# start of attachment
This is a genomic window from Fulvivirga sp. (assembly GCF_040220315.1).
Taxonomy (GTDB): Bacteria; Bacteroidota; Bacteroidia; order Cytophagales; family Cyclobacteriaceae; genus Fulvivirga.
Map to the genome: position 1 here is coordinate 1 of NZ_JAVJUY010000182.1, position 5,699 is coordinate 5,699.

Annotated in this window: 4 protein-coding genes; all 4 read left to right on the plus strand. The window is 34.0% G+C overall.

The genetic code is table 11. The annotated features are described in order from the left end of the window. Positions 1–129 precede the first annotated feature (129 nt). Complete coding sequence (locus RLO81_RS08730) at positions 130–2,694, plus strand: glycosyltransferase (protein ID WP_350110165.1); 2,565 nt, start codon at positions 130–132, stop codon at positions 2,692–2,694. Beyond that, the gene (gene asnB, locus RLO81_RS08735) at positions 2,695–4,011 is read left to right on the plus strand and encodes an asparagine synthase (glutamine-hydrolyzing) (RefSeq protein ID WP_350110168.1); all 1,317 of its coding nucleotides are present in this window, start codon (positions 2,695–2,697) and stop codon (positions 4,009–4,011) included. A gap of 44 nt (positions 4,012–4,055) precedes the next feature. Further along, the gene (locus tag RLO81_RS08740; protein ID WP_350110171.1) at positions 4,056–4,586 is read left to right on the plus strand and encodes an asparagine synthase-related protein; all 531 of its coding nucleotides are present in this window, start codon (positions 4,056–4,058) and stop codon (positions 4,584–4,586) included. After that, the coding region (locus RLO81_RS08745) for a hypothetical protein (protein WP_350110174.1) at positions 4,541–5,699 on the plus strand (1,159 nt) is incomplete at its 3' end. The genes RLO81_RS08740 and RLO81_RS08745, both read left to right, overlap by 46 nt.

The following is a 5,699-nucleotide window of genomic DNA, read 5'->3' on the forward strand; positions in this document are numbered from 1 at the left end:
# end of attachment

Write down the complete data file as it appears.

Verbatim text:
This is a genomic window from Fulvivirga sp. (assembly GCF_040220315.1).
Taxonomy (GTDB): Bacteria; Bacteroidota; Bacteroidia; order Cytophagales; family Cyclobacteriaceae; genus Fulvivirga.
Map to the genome: position 1 here is coordinate 1 of NZ_JAVJUY010000182.1, position 5,699 is coordinate 5,699.

Annotated in this window: 4 protein-coding genes; all 4 read left to right on the plus strand. The window is 34.0% G+C overall.

The genetic code is table 11. The annotated features are described in order from the left end of the window. Positions 1–129 precede the first annotated feature (129 nt). Complete coding sequence (locus RLO81_RS08730) at positions 130–2,694, plus strand: glycosyltransferase (protein ID WP_350110165.1); 2,565 nt, start codon at positions 130–132, stop codon at positions 2,692–2,694. Beyond that, the gene (gene asnB, locus RLO81_RS08735) at positions 2,695–4,011 is read left to right on the plus strand and encodes an asparagine synthase (glutamine-hydrolyzing) (RefSeq protein ID WP_350110168.1); all 1,317 of its coding nucleotides are present in this window, start codon (positions 2,695–2,697) and stop codon (positions 4,009–4,011) included. A gap of 44 nt (positions 4,012–4,055) precedes the next feature. Further along, the gene (locus tag RLO81_RS08740; protein ID WP_350110171.1) at positions 4,056–4,586 is read left to right on the plus strand and encodes an asparagine synthase-related protein; all 531 of its coding nucleotides are present in this window, start codon (positions 4,056–4,058) and stop codon (positions 4,584–4,586) included. After that, the coding region (locus RLO81_RS08745) for a hypothetical protein (protein WP_350110174.1) at positions 4,541–5,699 on the plus strand (1,159 nt) is incomplete at its 3' end. The genes RLO81_RS08740 and RLO81_RS08745, both read left to right, overlap by 46 nt.

The following is a 5,699-nucleotide window of genomic DNA, read 5'->3' on the forward strand; positions in this document are numbered from 1 at the left end: